ADHD, or attention-deficit, hyperactivity disorder, used to be known simply as hyperactivity. With its wider definition, it now catches children who fall within a wide spectrum that ranges from naughtiness right through to a genuine, and serious, problem that dramatically affects behaviour and an ability to learn and concentrate.
As such, far too many children are being labelled as 'ADHD'. Up to 10 per cent of children in the United States have been diagnosed as ADHD, while the figure is around 2 per cent in the UK. It tends to affect more boys than girls.
Although a diagnosis of ADHD may eventually involve doctors, social workers and psychiatrists, the process begins with the parent, who may see any behavioural or learning problem as ADHD. It can quickly become a self-fulfilling prophecy and even though a range of professionals does get involved, the diagnosis is invariably a subjective one. There is no agreed, objective measure to determine genuine cases of ADHD.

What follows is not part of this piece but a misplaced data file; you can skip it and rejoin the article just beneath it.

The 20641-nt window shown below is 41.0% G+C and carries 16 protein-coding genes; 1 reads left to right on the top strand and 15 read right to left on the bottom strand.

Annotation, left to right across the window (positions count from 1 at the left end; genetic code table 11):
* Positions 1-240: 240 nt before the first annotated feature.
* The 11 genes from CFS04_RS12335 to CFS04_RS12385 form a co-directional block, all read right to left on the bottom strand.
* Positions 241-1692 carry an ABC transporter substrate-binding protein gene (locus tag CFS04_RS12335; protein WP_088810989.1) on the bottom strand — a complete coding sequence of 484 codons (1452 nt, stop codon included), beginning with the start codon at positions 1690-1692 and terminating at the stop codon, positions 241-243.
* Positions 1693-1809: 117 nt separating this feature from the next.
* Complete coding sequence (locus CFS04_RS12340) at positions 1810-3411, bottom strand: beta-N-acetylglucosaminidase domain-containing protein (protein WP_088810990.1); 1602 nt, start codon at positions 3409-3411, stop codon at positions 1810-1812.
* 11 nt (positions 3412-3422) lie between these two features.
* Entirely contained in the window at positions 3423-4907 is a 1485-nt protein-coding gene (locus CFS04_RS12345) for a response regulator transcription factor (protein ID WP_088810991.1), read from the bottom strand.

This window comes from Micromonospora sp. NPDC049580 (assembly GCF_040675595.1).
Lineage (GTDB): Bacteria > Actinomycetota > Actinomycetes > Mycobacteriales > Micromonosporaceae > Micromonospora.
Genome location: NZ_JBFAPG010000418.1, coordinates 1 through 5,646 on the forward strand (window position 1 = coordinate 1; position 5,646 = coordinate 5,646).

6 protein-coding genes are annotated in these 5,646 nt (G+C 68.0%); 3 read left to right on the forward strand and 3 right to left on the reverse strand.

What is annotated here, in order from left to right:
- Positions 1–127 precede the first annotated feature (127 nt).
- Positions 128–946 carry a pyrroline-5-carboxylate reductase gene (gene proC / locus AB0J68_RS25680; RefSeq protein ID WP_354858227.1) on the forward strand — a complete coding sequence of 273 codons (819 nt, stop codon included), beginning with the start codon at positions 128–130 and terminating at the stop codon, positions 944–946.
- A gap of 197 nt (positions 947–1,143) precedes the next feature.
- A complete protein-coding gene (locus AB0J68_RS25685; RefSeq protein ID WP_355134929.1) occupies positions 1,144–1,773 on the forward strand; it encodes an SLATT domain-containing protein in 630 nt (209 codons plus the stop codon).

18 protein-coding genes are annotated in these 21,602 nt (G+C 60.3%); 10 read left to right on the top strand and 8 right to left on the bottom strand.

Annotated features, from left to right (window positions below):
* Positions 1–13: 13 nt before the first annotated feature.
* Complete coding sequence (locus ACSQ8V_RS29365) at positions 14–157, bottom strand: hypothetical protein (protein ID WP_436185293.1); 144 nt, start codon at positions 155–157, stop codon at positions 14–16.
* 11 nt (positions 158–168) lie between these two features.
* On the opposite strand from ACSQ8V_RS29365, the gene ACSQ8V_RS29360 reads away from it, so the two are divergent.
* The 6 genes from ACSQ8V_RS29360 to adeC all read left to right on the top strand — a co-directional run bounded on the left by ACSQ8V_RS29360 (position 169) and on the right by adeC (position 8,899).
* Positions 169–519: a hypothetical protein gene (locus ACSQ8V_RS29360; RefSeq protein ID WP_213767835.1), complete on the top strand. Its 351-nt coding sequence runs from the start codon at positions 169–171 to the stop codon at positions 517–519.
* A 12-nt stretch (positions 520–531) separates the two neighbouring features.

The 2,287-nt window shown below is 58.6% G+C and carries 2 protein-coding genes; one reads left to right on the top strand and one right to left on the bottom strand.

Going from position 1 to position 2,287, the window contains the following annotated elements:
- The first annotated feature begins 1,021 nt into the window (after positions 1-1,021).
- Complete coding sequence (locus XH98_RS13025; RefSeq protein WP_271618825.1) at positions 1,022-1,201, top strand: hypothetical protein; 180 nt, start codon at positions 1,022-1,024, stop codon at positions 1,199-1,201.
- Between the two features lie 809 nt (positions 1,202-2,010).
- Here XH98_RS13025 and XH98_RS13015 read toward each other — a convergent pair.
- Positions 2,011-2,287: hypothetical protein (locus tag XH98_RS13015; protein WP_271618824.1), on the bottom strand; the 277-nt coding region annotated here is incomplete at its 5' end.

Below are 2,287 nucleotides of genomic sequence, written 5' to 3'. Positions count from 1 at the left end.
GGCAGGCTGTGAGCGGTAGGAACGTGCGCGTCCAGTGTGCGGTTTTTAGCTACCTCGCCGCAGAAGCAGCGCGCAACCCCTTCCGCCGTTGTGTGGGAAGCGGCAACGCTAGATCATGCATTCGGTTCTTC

The tell-tale signs in the child include impulsiveness, restlessness, inattention and an inability to concentrate, or an ability to adapt socially, so anti-social behaviour, a reluctance to look someone in the eye, and rebelliousness may all suggest an ADHD child. These behaviour patterns may suggest another problem, such as impaired hearing, or a dietary reaction. They may also be the behaviour of a perfectly normal child who is growing and changing, too.